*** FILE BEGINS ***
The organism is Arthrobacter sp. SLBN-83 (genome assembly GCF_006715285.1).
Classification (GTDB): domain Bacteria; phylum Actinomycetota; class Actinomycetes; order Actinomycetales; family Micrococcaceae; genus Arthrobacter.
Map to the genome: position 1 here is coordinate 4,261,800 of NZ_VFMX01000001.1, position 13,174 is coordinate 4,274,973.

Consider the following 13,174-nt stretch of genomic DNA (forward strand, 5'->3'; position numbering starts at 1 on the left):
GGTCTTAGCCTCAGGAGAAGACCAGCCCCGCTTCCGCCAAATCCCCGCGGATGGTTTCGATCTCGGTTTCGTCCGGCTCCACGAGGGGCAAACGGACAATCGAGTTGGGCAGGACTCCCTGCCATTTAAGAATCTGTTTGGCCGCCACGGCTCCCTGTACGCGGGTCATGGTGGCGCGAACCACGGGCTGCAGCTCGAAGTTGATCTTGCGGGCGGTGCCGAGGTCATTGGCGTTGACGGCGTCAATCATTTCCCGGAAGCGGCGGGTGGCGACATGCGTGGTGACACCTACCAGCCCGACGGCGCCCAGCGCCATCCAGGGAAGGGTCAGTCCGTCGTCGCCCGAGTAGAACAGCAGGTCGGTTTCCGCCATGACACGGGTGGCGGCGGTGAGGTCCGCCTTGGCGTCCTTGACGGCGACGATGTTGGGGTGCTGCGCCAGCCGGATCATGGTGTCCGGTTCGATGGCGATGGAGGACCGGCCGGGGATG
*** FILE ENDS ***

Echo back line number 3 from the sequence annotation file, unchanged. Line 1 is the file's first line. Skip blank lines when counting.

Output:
Map to the genome: position 1 here is coordinate 4,261,800 of NZ_VFMX01000001.1, position 13,174 is coordinate 4,274,973.